One of my latest finds “6 Ruby Red brandy balloons” – gorgeous! sorry… NOW SOLD
Did you know?
Most of the ruby glass we see today has been produced during the later part of the nineteenth or early twentieth centuries.
Antonio Neri first alluded to the process of making richly coloured ruby glass in a book on glass manufacturing first published in 1612 though Johann Kunckel of Potsdam, Germany, is credited with having produced the earliest known examples in 1680. Kunckel’s process used a small amount of gold in the mix that resulted in a beautiful red colour. German glassmakers called this process Rubinglas.
However, it was not until the Great exhibition of 1851 that the British displayed any interest in the process. From then on until the end of the 19th Century ruby glass items became extremely popular with the rich and poor alike, and the factories of industrial England churned out a huge selection ranging from inexpensive kitchen jugs to ornate chandeliers. Victorian technology had also vastly improved the production process with the ruby colour obtained using extremely small amounts of copper or gold dissolved in nitric acid and then mixed with the raw materials.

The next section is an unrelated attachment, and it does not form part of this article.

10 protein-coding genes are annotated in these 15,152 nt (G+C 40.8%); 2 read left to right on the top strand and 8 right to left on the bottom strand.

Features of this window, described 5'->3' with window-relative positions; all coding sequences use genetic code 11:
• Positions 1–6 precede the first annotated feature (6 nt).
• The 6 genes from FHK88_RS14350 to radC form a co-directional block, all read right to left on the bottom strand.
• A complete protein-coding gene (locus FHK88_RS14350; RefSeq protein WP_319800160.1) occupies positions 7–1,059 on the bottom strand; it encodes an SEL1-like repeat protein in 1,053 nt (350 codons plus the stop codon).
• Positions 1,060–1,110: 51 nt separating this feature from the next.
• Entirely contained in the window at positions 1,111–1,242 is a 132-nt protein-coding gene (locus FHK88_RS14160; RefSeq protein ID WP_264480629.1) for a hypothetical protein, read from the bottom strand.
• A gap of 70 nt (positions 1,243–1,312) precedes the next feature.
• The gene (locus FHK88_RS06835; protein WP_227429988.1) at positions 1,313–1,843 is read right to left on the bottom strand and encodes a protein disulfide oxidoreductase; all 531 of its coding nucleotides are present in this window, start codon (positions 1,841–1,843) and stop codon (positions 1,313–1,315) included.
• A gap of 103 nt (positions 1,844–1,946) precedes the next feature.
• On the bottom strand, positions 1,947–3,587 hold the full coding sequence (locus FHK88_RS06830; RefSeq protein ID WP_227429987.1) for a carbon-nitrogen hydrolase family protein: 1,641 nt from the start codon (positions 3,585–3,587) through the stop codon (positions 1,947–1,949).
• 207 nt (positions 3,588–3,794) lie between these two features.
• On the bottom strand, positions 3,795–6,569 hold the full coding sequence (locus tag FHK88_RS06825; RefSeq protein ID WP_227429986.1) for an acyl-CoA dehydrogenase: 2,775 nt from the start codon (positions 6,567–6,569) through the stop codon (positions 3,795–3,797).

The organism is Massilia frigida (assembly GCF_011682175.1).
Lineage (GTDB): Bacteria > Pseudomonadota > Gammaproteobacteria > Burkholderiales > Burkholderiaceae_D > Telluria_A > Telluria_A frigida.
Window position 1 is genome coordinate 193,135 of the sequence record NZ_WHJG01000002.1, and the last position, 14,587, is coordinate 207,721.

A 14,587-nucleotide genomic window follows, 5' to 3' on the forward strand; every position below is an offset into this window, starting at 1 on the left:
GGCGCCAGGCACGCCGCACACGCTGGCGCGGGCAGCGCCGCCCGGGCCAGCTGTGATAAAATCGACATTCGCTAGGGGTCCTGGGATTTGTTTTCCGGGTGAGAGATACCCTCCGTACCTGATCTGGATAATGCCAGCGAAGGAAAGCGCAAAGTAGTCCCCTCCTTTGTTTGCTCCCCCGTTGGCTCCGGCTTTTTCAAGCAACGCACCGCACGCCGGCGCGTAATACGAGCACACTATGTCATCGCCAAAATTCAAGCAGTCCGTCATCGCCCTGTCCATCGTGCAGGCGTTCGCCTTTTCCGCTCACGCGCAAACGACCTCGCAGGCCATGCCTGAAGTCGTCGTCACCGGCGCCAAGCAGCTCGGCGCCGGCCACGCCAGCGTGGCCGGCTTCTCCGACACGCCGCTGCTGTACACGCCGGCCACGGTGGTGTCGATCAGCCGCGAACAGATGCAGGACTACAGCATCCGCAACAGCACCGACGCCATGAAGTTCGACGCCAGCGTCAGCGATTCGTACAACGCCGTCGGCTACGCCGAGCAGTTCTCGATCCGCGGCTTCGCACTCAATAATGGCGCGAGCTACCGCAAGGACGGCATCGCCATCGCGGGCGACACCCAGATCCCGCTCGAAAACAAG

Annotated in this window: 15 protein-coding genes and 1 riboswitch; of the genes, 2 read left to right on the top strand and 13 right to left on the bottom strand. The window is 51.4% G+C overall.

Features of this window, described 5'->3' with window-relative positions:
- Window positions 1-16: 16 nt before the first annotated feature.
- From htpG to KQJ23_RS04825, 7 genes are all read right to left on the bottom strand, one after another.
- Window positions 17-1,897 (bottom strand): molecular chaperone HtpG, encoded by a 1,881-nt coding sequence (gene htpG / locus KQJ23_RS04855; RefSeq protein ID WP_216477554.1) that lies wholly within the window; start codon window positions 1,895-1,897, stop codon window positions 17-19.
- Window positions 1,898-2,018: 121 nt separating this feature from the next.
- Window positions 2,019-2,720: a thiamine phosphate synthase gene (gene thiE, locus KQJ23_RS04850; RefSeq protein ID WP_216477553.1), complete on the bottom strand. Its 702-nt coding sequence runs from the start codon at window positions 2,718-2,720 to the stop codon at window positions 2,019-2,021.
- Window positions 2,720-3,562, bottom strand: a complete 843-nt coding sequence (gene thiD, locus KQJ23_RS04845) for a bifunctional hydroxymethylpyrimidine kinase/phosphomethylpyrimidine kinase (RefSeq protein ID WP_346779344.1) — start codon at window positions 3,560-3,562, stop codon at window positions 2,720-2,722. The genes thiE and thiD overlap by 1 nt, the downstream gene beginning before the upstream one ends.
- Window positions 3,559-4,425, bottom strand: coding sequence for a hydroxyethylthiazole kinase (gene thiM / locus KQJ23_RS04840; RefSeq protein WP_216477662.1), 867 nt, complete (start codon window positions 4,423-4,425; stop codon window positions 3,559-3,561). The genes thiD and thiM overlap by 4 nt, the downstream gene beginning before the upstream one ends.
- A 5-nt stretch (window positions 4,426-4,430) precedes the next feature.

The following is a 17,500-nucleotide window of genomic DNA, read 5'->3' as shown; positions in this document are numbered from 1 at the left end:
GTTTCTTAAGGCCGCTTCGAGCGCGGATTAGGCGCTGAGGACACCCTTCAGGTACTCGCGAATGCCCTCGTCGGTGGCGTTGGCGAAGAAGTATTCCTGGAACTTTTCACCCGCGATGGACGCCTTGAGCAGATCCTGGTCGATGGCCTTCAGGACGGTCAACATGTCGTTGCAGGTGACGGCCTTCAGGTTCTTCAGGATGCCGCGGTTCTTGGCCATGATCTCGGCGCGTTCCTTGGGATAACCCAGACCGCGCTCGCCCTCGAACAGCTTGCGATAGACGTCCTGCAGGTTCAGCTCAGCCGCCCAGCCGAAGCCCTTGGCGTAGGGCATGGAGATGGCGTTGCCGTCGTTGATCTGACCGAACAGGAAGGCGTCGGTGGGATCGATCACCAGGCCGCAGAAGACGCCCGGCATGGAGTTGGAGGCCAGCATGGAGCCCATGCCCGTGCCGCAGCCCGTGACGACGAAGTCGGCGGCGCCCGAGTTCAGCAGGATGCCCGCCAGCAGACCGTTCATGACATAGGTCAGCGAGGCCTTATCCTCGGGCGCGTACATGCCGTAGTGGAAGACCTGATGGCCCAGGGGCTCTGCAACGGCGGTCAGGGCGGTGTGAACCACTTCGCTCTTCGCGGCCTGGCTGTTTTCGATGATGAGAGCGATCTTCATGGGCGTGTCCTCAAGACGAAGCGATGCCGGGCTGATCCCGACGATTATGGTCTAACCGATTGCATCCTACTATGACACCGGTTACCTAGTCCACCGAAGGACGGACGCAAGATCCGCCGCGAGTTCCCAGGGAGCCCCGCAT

The best examples of Victorian ruby glass of British provenance show a deep, rich colouring. Not surprisingly, they’re keenly sought after by Australian collectors and prices start at around $125.00 for small jugs rising quickly into the thousands for more ornate items. Generally speaking, the price depends on the age and quality of the item. A Victorian ruby glass basket of good quality can fetch anything from $650.00 to $900.00 while a mid-Victorian jug of average quality can be priced around $250.00 to $300.00. An early Victorian example with gilded or cameo decoration can be valued at up to $4000.00. Despite these prices, good quality late Victorian ruby glass is probably a good area for the new collector to consider.
reference: Alan Carter, Treasure Hunt